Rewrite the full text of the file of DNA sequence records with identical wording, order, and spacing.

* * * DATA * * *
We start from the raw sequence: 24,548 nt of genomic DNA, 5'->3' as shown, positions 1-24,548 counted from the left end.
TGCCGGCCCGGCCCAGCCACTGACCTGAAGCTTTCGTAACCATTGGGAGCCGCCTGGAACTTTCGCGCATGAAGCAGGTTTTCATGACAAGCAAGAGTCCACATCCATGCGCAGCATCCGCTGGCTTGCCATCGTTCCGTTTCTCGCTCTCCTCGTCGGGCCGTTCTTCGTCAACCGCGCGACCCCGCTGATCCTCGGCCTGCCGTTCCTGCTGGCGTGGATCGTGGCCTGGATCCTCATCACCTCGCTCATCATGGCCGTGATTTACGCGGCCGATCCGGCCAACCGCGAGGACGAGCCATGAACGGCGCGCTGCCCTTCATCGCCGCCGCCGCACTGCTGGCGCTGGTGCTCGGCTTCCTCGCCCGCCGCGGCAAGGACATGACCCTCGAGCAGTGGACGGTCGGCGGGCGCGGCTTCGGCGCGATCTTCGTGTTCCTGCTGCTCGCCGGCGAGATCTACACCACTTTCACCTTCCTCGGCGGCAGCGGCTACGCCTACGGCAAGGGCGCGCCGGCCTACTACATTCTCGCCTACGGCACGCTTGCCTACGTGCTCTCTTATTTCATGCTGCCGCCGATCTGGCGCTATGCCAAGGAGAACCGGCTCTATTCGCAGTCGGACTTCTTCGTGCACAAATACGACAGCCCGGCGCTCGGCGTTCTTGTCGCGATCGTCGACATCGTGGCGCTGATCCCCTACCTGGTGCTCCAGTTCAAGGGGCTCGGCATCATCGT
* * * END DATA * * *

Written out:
We start from the raw sequence: 24,548 nt of genomic DNA, 5'->3' as shown, positions 1-24,548 counted from the left end.
TGCCGGCCCGGCCCAGCCACTGACCTGAAGCTTTCGTAACCATTGGGAGCCGCCTGGAACTTTCGCGCATGAAGCAGGTTTTCATGACAAGCAAGAGTCCACATCCATGCGCAGCATCCGCTGGCTTGCCATCGTTCCGTTTCTCGCTCTCCTCGTCGGGCCGTTCTTCGTCAACCGCGCGACCCCGCTGATCCTCGGCCTGCCGTTCCTGCTGGCGTGGATCGTGGCCTGGATCCTCATCACCTCGCTCATCATGGCCGTGATTTACGCGGCCGATCCGGCCAACCGCGAGGACGAGCCATGAACGGCGCGCTGCCCTTCATCGCCGCCGCCGCACTGCTGGCGCTGGTGCTCGGCTTCCTCGCCCGCCGCGGCAAGGACATGACCCTCGAGCAGTGGACGGTCGGCGGGCGCGGCTTCGGCGCGATCTTCGTGTTCCTGCTGCTCGCCGGCGAGATCTACACCACTTTCACCTTCCTCGGCGGCAGCGGCTACGCCTACGGCAAGGGCGCGCCGGCCTACTACATTCTCGCCTACGGCACGCTTGCCTACGTGCTCTCTTATTTCATGCTGCCGCCGATCTGGCGCTATGCCAAGGAGAACCGGCTCTATTCGCAGTCGGACTTCTTCGTGCACAAATACGACAGCCCGGCGCTCGGCGTTCTTGTCGCGATCGTCGACATCGTGGCGCTGATCCCCTACCTGGTGCTCCAGTTCAAGGGGCTCGGCATCATCGT